Ledge route is an EXCELLENT day out, and low in the grade I thought (although the grade will be conditions dependent). We moved together for all of it, as the technical sections are literally a few moves each. Be careful on the approach though: it can be quite dangerous in soft snow conditions. Once on the route no cornices or anything like that to worry about, just consistently good and straight-forward climbing/scrambling all the way.

Faical ridge is another great day out, much shorter overall and with only one technical section (but it's a good one!). I think Faicall is reasonably safe in most conditions (just avoid the 'escape' route to the right if it's under snow! no reason to use this anyway as the ridge is so good).

Whatever you do, enjoy it!
Kid Spatula - on 21 Jan 2013
In reply to Kid Spatula:

last question honest. What are the safer routes under dodgy snow? Obviously Fiacaill ridge, how's about Jacobs Edge? Any other easy routes doable?
Cameron94 on 21 Jan 2013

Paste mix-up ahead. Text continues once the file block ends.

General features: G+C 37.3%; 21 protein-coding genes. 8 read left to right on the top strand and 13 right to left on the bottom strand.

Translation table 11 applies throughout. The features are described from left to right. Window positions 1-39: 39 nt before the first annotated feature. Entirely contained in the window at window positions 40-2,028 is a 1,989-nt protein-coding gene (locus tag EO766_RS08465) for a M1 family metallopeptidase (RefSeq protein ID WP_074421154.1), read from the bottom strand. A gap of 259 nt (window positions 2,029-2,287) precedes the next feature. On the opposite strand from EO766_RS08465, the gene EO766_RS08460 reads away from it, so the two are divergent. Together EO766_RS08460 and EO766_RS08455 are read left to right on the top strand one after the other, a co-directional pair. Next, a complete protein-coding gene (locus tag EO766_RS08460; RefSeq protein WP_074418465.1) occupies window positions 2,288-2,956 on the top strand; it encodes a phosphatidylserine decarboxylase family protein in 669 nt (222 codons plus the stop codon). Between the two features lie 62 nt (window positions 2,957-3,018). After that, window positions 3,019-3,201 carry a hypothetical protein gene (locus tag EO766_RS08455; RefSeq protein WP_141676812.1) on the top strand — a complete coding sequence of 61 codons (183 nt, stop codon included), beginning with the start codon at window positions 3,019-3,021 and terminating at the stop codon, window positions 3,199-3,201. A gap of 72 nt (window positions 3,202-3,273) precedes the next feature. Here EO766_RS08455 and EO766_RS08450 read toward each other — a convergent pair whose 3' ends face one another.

In reply to Kid Spatula: I did Jacobs left edge recently and it was a cracking grade II on the day, something to be weary of is the avalanche danger on the crag apron. Could be worth traversing in from higher ground on the left rather than going straight to the bottom of your route.
george mc - on 22 Jan 2013
In reply to Cameron94:
> (In reply to Kid Spatula) I did Jacobs left edge recently and it was a cracking grade II on the day, something to be weary of is the avalanche danger on the crag apron. Could be worth traversing in from higher ground on the left rather than going straight to the bottom of your route.

Even traversing in from the left will still involve you ascending steep ground of a similar aspect. Also in the top two thirds of the route you end up climbing steep open snow slopes which can collect drifting snow. Given the recent forecast and observations I'd steer well clear of this area until things settle down.

Sometimes the mountains don't take prisoners. The route won't go away. Come back some other time and climb it when the slopes below and on the climb aren't so much of a minefield.
Kid Spatula - on 22 Jan 2013
In reply to Kid Spatula:

Yeah wouldn't go anywhere near a snowfield at the mo!
CurlyStevo - on 22 Jan 2013
In reply to Kid Spatula:
"Yeah wouldn't go anywhere near a snowfield at the mo!"
the northern corries face mostly NNW so are not a great choice at the moment. That said I personally wouldn't rule out all snowfields, from the forecast you can see aspects S SE and E are likely to be fairly stable (although still worth checking).

http://www.sais.gov.uk/page_northern%20cairngorms.asp